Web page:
20 Books of Summer 2020!

20 Books of Summer Reading Challenge hosted by Cathy at 746 Books

I look forward to the 20 Books of Summer challenge every year, so much so that I ended my unscheduled hiatus from blogging last week for a scrap of credibility when pledging to read (and possibly review) 20 books by September 1. My “book” has undergone a heavy rewrite and I need a nice long break from writing.

As in past years, I’m attempting to tick books from my various lists. I’ve included Pulitzer winners, Booker nominees, and some places on my Reading World Tour. I’ve also included a number of authors I’ve never read to keep things new/interesting.

I’ve picked more short story collections than in past years: Groff, Barrett, and Sapkowski. Raymond Chandler’s Where I’m Calling From may surface too… I moved it on/off the list a couple times. My Brilliant Friend is NOT on 2020’s list since I didn’t read it in 2018 or 2019. Lethem’s The Fortress of Solitude was thiiiiis close to making it, but I thought about You Don’t Love Me Yet and picked something else.

Normal People earned its spot because I saw someone read it cover-to-cover on a plane. It was a 90-minute flight that was delayed two hours due to terrible weather. He was the only person on board who didn’t seem to mind the delay or unspecified “mechanical issues.” I can’t think of a stronger endorsement for a book.

  • 4:50 from Paddington (A Miss Marple mystery) by Agatha Christie
  • After Dark by Haruki Murakami
  • The Architect’s Apprentice by Elif Shafak
  • The Buried Giant by Kazuo Ishiguro
  • Circe by Madeline Miller
  • Florida by Lauren Groff
  • Girl, Woman, Other by Bernardine Evaristo
  • Half-Blood Blues by Esi Edugyan
  • The Heart Is a Lonely Hunter by Carson McCullers
  • The Hobbit by J.R.R. Tolkien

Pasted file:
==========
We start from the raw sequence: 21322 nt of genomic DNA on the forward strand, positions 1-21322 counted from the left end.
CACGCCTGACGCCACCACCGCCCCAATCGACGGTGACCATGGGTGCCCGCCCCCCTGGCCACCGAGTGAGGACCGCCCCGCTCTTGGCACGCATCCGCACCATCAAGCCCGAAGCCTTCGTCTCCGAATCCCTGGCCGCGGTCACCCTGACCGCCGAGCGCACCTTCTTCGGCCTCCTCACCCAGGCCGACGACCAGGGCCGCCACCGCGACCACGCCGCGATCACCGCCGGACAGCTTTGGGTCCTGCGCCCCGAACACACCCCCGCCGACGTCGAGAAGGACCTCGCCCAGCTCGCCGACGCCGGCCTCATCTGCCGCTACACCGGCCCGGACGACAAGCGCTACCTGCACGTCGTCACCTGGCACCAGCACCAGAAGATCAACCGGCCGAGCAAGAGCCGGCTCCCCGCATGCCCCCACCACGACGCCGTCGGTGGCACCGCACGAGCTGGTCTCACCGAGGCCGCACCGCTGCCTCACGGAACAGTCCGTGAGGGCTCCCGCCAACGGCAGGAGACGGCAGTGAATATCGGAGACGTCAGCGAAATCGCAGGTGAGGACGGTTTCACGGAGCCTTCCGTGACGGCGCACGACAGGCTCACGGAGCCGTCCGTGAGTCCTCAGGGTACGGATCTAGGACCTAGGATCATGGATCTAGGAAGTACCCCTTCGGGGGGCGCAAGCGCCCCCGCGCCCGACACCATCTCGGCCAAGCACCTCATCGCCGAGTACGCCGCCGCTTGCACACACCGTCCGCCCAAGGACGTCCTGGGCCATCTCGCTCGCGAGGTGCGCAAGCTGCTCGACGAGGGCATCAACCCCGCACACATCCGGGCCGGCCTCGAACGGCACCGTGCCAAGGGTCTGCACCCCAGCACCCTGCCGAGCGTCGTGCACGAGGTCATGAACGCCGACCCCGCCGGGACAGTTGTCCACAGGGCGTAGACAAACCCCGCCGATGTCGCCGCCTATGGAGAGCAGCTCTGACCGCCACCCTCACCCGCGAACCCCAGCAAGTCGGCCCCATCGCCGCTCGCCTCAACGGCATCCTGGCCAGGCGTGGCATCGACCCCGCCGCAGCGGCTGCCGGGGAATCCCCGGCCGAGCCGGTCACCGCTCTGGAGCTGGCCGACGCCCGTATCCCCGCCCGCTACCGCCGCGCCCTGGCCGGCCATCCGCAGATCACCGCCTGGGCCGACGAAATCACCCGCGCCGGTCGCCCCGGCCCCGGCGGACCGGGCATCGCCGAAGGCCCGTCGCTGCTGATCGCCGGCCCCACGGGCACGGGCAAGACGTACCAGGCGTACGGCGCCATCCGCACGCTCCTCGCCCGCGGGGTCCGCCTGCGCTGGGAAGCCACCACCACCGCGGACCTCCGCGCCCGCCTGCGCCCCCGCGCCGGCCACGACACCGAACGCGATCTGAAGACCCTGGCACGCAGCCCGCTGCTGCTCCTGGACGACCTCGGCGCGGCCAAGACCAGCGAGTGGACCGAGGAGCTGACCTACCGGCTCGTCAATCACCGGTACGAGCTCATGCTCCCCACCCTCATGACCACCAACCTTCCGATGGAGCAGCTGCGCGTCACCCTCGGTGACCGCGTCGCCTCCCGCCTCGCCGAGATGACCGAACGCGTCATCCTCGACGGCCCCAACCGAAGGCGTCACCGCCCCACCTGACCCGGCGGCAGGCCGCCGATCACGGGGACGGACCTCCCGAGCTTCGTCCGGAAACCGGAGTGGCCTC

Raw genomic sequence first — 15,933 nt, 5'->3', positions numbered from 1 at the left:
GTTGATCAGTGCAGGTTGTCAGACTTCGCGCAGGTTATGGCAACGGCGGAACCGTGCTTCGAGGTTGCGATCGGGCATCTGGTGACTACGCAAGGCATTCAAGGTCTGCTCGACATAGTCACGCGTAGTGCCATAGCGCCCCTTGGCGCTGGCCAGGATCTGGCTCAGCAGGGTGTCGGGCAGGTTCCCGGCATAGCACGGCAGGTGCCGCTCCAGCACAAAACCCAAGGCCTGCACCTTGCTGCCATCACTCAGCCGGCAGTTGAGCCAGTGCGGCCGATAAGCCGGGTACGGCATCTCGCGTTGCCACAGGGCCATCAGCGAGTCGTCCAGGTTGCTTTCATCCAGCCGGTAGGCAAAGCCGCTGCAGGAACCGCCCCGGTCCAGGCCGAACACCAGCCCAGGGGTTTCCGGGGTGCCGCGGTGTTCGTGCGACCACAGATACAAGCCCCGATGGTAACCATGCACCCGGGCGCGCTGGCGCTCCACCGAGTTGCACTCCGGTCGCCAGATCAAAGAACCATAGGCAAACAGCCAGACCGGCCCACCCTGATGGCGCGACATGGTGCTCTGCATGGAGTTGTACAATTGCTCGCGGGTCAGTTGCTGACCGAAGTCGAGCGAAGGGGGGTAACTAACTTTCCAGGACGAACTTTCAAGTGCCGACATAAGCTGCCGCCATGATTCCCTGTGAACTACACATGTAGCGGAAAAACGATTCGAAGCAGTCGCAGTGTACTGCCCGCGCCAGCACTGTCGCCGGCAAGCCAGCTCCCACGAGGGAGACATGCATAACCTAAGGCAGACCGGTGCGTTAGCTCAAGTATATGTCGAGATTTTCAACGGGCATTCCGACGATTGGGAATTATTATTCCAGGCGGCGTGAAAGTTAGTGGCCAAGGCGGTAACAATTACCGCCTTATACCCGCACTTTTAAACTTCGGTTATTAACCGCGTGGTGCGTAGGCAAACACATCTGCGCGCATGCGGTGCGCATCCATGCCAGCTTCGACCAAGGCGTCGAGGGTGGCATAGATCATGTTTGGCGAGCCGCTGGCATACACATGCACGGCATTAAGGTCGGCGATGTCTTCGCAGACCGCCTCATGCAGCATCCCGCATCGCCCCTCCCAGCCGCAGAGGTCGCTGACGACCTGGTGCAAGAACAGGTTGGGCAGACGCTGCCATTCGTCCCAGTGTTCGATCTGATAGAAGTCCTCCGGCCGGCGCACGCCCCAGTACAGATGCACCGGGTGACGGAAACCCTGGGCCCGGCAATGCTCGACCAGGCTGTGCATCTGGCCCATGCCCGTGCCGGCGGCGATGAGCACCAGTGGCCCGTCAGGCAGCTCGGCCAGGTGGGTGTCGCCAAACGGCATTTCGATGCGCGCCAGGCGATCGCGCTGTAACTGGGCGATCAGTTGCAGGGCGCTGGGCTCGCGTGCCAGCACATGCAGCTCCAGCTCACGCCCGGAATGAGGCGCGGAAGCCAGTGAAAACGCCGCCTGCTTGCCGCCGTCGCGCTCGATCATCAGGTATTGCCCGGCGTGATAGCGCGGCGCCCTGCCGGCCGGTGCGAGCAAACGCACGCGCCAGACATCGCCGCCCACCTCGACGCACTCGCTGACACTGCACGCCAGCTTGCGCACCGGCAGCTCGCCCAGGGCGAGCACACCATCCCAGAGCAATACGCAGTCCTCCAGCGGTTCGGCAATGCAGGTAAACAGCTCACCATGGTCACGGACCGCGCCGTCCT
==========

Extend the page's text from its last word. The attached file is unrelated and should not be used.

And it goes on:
• Hungry Hill by Daphne du Maurier
  • The Last Wish by Andrzej Sapkowski
  • Less by Andrew Sean Greer
  • Mansfield Park by Jane Austen
  • Normal People by Sally Rooney
  • The Painted Veil by W. Somerset Maugham
  • Ship Fever by Andrea Barrett
  • The Sympathizer by Viet Thanh Nguyen
  • There There by Tommy Orange
  • Tyll by Daniel Kehlmann

The total page count is quite high—7,037 according to Goodreads. I did consider page counts when picking books this year. East of Eden did not make the list, for example. Also, while two other Murakami books sounded more interesting, I picked After Dark due to its length. At 244 pages, it’s the shortest here. The Crying of Lot 49 is extremely short so I consider it every year, but after three or four attempts to read it, I think it’s one of the densest books on my shelf. Hungry Hill is the longest at 528 pages, but I’m a fan of Daphne du Maurier so it’s a calculated risk.

[Note: I edited my Summer 20 to replace Sword of Destiny with The Last Wish. I mixed up which book came first.]

I hope everyone is healthy and somewhere safe. I hope you all have a wonderful summer!

13 thoughts on “20 Books of Summer 2020!”

  1. Thanks! I’ve read it before, but like 20 years ago so it’s /almost/ like reading it for the first time. 🙂

  2. That is a GREAT list! I flew through Tyll and Girl, Woman, Other and loved them both and Less is a gorgeous and very funny book. Thanks so much for taking part again this year – best of luck!

    1. Thanks! Is a lot of historical knowledge needed to appreciate Tyll? I’m thinking of reading it first since it’s the one I’m most excited/curious about. Thanks again for hosting!! 😀

  3. Awesome list! I love anything Agatha Christie. Excited to read your review of Hungry Hill!

    1. Thanks! 🙂 I’ve been reading a new Miss Marple for a few summers now and they’re fun. I’m a little worried about Hungry Hill… I’ve heard it’s not like her others. It still sounds interesting even if it won’t read as quickly as Rebecca or Jamaica Inn.

  4. Some absolute beauties on this list for you to look forward to – Mansfield Park, Girl, Woman, Other, The Buried Giant, Circe just to name a few.
    Have a great reading summer 🙂

    1. Thanks! I’ve done this challenge a few summers now and this list is the one I’m most excited about, but I think I say that every year. 🙂

    1. Thanks! I’m reading it now and it’s one of my favorite Miss Marple stories so far. 🙂

Leave a Reply

This site uses Akismet to reduce spam. Learn how your comment data is processed.